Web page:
Contact Us
Find A Doctor

Am I Going Blind? — Frank Bruni

An estimated one million Americans are legally blind, meaning that their corrected vision is no better than 20/200. A few million more have life‐altering vision impairment. Just a tiny minority of both groups were born that way. The rest lost their sight after seeing perfectly well. Frank Bruni experienced what is called “a stroke of the eye,” whereby the optic nerve is ravaged by a brief reduction of blood flow and thus, oxygen. The name for this condition is nonarteritic anterior ischemic optic neuropathy (N.A.I.O.N), and it afflicts perhaps one in 10,000 Americans. Rudrani Banik, MD, associate professor of ophthalmology at the Icahn School of Medicine at Mount Sinai and an ophthalmologist at the New York Eye and Ear Infirmary of Mount Sinai, one of the neuro‐ophthalmologists who monitored Bruni during a clinical trial, told Bruni to think of the nerve and its surrounding sheath as “a cable within a pipe.” Bruni’s pipe, she explained, is a quarter 3 of the normal size, so if the nerve swells – as nerves do when bereft of oxygen – it’s more likely to press up against the pipe and be hurt. “Everything is congested,” she said. “Anatomically, we call it a disc at risk. I hate to use that term because it scares patients.”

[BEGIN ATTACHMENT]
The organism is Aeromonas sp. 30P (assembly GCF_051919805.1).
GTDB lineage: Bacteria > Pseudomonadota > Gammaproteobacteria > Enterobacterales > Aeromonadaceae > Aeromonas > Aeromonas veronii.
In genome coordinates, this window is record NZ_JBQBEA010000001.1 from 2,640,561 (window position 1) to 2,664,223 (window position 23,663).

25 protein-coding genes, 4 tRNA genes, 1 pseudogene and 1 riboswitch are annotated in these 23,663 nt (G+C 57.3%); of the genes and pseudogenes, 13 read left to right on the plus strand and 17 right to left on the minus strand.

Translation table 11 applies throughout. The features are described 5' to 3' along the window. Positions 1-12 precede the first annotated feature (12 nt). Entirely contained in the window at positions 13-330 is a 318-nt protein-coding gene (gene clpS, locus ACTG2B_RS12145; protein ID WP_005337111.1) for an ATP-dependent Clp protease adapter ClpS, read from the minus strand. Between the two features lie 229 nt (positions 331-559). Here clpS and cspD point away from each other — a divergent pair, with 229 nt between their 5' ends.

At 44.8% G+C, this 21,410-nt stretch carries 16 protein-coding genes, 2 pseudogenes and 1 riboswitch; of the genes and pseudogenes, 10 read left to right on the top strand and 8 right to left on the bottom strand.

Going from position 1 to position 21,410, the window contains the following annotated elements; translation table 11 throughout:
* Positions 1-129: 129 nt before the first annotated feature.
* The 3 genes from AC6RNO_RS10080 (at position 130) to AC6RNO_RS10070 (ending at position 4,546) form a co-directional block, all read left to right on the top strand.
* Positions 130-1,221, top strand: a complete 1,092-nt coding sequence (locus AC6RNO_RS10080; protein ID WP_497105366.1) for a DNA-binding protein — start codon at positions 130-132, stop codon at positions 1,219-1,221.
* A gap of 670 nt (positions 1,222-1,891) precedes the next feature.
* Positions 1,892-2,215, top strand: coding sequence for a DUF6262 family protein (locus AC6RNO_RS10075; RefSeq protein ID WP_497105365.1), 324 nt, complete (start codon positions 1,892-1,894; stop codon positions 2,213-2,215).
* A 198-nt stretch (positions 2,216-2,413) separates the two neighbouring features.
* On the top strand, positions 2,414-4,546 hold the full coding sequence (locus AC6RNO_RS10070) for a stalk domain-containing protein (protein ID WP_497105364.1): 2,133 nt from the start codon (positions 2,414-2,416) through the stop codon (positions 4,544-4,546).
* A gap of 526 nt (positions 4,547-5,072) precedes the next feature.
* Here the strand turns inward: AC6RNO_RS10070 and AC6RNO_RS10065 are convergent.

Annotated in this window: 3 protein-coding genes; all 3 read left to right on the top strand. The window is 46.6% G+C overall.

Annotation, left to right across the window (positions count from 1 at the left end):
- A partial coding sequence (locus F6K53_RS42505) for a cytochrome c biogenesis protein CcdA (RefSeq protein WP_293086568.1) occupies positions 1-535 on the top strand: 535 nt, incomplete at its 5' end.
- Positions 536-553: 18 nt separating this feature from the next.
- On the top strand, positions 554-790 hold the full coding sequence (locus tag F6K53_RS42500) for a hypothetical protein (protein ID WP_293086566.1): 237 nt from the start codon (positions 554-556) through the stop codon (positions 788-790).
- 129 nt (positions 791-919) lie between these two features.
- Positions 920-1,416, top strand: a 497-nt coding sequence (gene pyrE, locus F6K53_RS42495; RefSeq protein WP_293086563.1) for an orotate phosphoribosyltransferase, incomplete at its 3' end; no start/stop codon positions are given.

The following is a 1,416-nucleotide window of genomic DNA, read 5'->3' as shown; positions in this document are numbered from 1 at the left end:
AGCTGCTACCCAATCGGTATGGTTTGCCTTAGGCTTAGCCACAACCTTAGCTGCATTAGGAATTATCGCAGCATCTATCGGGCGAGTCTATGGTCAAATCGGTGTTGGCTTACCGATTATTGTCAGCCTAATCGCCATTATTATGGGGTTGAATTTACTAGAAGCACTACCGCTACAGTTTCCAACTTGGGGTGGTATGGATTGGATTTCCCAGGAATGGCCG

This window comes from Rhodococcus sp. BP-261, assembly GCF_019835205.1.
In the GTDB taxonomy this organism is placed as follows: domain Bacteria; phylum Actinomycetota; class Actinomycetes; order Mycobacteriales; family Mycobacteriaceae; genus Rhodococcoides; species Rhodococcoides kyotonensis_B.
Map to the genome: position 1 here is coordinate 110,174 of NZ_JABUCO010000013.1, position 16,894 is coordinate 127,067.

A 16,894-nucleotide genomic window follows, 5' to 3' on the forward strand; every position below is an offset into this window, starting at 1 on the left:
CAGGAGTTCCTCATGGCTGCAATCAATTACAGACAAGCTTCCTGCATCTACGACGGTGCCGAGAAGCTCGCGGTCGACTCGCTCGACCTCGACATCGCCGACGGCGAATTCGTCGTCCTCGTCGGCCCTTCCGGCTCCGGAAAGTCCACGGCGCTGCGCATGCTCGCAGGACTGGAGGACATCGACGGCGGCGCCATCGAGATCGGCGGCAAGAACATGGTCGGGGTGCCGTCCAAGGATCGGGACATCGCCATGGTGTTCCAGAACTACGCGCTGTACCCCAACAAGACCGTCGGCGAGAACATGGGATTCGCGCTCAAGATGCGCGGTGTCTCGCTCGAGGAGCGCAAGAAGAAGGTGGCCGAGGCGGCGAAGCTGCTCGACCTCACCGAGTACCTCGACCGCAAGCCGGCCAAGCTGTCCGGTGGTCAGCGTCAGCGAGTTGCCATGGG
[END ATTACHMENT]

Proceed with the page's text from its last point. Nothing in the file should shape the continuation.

• Rudrani Banik, MD, Associate Professor, Ophthalmology, Icahn School of Medicine at Mount Sinai, Ophthalmologist, The New York Eye and Ear Infirmary of Mount Sinai

Learn more